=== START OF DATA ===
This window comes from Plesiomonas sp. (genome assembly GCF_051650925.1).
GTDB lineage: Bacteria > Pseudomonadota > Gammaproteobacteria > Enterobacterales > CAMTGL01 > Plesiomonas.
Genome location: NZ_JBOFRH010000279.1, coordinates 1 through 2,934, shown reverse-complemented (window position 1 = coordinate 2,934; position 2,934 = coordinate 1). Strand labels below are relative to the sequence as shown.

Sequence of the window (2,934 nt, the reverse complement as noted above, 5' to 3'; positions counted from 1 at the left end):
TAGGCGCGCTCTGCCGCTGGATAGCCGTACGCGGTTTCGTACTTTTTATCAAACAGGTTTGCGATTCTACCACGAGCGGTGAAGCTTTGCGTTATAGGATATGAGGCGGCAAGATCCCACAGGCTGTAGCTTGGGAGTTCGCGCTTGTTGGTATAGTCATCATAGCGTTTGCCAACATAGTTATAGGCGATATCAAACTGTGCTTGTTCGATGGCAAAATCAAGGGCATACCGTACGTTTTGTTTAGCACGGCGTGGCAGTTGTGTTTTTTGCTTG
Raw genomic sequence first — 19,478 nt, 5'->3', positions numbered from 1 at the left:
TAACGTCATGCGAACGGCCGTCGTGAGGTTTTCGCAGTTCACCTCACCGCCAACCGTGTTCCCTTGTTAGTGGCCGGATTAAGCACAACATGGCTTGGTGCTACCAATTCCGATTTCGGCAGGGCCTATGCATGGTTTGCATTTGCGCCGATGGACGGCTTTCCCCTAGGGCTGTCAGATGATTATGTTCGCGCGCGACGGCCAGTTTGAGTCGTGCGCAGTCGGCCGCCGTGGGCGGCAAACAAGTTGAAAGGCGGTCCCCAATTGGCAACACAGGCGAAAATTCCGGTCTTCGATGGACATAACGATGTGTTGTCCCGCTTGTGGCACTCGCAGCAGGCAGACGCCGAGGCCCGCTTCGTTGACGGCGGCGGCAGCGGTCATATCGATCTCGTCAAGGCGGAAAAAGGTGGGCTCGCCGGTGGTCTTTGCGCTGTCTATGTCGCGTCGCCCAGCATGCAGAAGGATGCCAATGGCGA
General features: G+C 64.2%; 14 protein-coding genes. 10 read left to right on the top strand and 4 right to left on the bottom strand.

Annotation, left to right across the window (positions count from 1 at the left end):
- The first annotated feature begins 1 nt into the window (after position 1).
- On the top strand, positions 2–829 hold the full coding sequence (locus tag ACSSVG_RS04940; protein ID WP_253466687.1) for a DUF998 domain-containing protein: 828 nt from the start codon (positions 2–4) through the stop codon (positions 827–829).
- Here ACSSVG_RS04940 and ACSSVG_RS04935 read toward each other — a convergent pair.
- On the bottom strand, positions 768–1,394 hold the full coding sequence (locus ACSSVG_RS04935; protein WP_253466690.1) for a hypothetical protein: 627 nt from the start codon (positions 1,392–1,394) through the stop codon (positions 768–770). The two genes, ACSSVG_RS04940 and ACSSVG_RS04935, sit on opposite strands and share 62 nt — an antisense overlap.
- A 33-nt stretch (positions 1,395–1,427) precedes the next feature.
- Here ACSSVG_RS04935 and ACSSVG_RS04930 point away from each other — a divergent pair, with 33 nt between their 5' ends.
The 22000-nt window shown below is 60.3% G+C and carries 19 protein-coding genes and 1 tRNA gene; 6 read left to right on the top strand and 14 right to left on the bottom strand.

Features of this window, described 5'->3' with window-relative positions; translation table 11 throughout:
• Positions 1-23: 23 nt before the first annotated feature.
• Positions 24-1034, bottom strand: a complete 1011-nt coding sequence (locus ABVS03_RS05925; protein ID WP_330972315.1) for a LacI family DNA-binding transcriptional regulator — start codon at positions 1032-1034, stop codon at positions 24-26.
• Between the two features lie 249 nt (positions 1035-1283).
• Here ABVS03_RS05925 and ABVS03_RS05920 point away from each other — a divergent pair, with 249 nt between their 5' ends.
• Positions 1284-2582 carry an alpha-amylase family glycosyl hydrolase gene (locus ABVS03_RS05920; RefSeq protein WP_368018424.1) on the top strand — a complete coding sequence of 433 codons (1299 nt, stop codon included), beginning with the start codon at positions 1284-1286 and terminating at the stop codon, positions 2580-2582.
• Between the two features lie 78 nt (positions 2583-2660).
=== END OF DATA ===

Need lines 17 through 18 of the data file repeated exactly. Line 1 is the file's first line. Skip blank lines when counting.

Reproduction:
Features of this window, described 5'->3' with window-relative positions; translation table 11 throughout:
• Positions 1-23: 23 nt before the first annotated feature.